Originally marketed in the Dominican Republic as an outfielder with raw tools, the Brewers quickly converted Wily Peralta into a pitcher soon after signing him at the age of sixteen. After Tommy John surgery wiped out 2007, Peralta threw thirty-four innings between the Pioneer League and the South Atlantic League in 2008. The following season, Peralta made fifteen starts and twenty-seven appearances in the Midwest League where he struck out 118 over 104 innings and allowed 91 hits but walked 46.
In 2010 and 2011, Peralta continued to progress over stops in Brevard County, Huntsville, and Nashville. In 2010 Peralta made significant progress with his durability post surgery by throwing 147.1 innings. While Wily walked about three and a half batters per nine innings in 2010 and 2011, he compiled 157 strikeouts and surrendered only 127 hits over 150.2 innings pitched in 2011. Peralta spent most of 2012 in the Pacific Coast League where he statistically struggled over 146.2 innings by allowing 154 hits and 78 walks while striking out 143. His WHIP and ERA in the Pacific Coast League were 1.58 and 4.66 in 2012. Despite his struggles at AAA, the Brewers promoted Peralta to Milwaukee for five starts in September.
This winter I watched each of Peralta’s five starts for Milwaukee on my television using a combination of mlb.com and Apple TV. Peralta features a fastball that clocks in at 94 to 98 miles per hour. He locates his fastball well within the bottom of the strike zone at times featuring just enough sinking action to induce swings that missed or weak contact. The velocity and location allows Peralta to sometimes blow his fastball right past hitters. Although Peralta’s change-up was often straight, his breaking stuff was diverse, generally effective, and often sharp. Against the Marlins in his Major League debut as a starter, Peralta struck out Donnie Murphy swinging twice with a true slider that broke late and sharply just out of the zone outside and low. Facing Jason Heyward, the velocity drop off from his fastball to an average slider offering was enough to induce a swing and a miss for a third strike. Wily’s best version of his breaking pitch featured movement that was both downward and armside. If the break was not as big as it was I would have figured it was a change up. Game Day on mlb.com labeled this pitch as a slider. He used it with great effectiveness for called third strikes against Chipper Jones and Todd Frazier. In his five starts, Peralta did not give up any homers and minimal solid contact. In three starts Peralta only permitted one walk in each. He did allow four walks in his first major league start in Miami and in a brief start against the vaunted Nationals lineup in Washington. The bottom line is that Peralta had better then expected command, a great fastball and very good breaking stuff. Peralta is athletic and has good instincts allowing him to defend his position well.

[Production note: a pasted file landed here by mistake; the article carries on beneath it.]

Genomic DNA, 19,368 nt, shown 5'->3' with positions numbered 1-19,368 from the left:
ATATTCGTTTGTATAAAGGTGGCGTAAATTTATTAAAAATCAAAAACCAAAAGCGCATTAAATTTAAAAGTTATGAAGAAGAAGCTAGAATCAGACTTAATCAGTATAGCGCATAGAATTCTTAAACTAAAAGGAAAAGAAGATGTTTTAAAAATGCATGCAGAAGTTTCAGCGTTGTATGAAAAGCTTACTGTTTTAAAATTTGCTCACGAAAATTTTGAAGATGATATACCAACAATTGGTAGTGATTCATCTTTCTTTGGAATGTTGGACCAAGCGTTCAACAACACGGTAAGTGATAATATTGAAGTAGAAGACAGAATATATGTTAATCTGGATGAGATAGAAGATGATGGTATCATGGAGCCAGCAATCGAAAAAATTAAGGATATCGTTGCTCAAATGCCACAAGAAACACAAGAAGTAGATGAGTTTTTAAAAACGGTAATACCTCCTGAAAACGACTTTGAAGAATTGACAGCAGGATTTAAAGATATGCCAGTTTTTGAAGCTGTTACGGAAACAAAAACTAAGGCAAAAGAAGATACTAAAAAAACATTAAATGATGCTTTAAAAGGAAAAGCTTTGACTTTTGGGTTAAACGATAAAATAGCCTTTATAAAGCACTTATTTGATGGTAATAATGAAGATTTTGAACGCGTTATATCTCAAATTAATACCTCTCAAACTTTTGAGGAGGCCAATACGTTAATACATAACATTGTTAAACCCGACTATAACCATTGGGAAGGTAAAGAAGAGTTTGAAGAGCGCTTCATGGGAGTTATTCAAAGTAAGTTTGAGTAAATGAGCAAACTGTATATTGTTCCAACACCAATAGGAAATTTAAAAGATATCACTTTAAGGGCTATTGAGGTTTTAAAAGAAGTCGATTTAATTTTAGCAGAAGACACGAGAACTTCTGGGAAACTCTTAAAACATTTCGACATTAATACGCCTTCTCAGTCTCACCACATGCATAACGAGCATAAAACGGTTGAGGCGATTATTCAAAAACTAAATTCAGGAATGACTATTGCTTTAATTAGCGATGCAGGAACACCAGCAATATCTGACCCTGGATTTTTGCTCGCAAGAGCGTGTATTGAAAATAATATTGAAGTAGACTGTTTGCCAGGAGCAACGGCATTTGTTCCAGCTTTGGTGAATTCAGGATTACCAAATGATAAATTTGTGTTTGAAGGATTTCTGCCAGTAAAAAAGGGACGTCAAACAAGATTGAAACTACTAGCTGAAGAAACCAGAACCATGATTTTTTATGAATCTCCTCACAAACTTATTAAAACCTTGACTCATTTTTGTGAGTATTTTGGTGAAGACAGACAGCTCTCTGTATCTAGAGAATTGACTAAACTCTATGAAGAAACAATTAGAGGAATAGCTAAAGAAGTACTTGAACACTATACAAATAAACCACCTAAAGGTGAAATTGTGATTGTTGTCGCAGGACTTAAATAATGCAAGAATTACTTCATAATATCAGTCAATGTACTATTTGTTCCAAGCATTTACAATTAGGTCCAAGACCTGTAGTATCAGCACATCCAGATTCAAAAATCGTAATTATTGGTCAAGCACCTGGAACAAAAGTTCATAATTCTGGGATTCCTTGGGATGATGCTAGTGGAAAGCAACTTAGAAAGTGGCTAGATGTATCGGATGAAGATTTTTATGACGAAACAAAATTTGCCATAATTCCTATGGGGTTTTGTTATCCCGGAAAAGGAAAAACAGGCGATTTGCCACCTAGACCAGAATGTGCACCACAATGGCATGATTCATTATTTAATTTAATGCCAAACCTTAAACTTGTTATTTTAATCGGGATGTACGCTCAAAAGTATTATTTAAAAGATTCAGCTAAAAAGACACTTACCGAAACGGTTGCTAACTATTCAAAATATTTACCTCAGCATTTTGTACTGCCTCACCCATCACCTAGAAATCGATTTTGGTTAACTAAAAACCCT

Watching Peralta pitch for the Brewers, one cannot help but be impressed. Peralta, listed as 6’2” and 240 pounds, will be able to maintain and develop velocity and durability at that general size with proper conditioning. Indeed, based on a recent tweet it seems that Peralta’s conditioning is going just fine this winter in the Dominican Republic. After watching all of Wily Peralta’s big league starts, there is reason to be very optimistic about his prospects going into the 2013 baseball season. Peralta benefited from being matched up in each of his five starts with the young catcher Martin Maldonado who caught Peralta in both Nashville and Huntsville. Maldonado helped Peralta by throwing out base runners and the two appeared to have a good rapport. Peralta will be one of the favorites to win National League Rookie of the Year. While Peralta might be a 3 for most of his career, he could reach the ceiling of a 2 for a few seasons.